By Rachel Brody |
Superstorm Sandy. Massive droughts. Devastating tornadoes. Horrific wildfires. The United States has certainly seen the dramatic weather-related effects of climate change in 2012, and every American has in some way been negatively impacted. Unfortunately, unless we start taking action now to curb the greenhouse gas pollution that's causing this extreme weather, things are only going to get worse.
Congress passing a progressive carbon tax is one way for the United States could make a significant contribution to the fight against climate change.
To be effective, a carbon tax should do a few things. First, it must be robust enough to lead to meaningful greenhouse gas pollution reductions; increasing over time and applying to non-carbon-dioxide greenhouse gases such as methane. This ensures continuing reductions and encourages companies to move toward cleaner energies instead of different dirty ones. Second, it should encourage businesses to invest in energy efficiency and renewable energy to reduce emissions. This will stimulate the economy and put people back to work in the burgeoning green-jobs sector. Third, it must reduce the economic vulnerability of low-income households by ensuring that they are compensated for increases in energy prices. Fourth, it should have appropriate mechanisms to protect existing American businesses and prevent "pollution leakage," which occurs if highly polluting industries simply move to other countries that don't have a comparable limit on pollution. Leakage can also happen if domestic industries shut down, causing us to import goods from other countries. Finally, it should reduce the budget deficit to prevent draconian cuts in vital domestic programs by raising revenue from the tax.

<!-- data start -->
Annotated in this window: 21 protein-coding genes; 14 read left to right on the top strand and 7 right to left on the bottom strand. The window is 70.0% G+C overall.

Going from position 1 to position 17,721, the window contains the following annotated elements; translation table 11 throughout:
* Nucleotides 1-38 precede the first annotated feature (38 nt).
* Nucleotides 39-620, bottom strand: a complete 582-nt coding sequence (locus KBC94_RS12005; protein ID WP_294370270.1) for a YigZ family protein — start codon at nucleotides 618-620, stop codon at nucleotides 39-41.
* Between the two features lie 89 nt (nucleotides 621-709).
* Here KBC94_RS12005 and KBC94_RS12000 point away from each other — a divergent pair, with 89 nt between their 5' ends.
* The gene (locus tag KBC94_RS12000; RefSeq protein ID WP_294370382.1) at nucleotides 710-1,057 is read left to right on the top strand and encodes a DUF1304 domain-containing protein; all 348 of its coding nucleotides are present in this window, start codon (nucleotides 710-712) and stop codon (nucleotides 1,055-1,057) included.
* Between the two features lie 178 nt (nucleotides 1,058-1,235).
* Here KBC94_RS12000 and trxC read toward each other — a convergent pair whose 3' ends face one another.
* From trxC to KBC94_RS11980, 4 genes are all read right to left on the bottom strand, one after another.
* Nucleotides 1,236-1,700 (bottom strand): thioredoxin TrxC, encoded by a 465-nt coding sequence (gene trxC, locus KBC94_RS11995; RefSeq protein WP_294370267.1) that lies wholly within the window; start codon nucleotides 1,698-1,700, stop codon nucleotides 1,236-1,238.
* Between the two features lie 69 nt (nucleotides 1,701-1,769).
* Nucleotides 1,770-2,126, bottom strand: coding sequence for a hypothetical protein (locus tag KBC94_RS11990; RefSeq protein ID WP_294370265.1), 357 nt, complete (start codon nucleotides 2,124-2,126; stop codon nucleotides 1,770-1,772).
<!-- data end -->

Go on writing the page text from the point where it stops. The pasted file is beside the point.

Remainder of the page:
America is currently on the right path. Our greenhouse gas pollution is lower than it's been in recent history, and our economy is starting to see more signs of life. Neither of these positive trends, however, is anywhere close to where we need them to be to fully address the challenges of climate change and economic growth. Even worse, our country must make additional significant changes to reduce our substantial budget deficit so future generations aren't stuck with the bill for our expenses.
These issues—climate change, economic growth, and fiscal responsibility—may not appear to be intimately linked. They all have different causes, and they impact our country in different ways. They are, however, inextricably tied together by their solution: A price on carbon can make a significant contribution to solving each of these challenges.
About Richard Caperton Director of Clean Energy Investment at the Center for American Progress.
Mark Muro Director of Policy for the Metropolitan Policy Program at Brookings
Chad Stone Chief Economist at the Center on Budget and Policy Priorities
Charles Komanoff Director of the Carbon Tax Center
Paul C. Knappenberger Assistant Director of the Center for the Study of Science at the Cato Institute.
Thomas Pyle President of the Institute for Energy Research
Christopher Prandoni Federal Affairs Manager of Americans for Tax Reform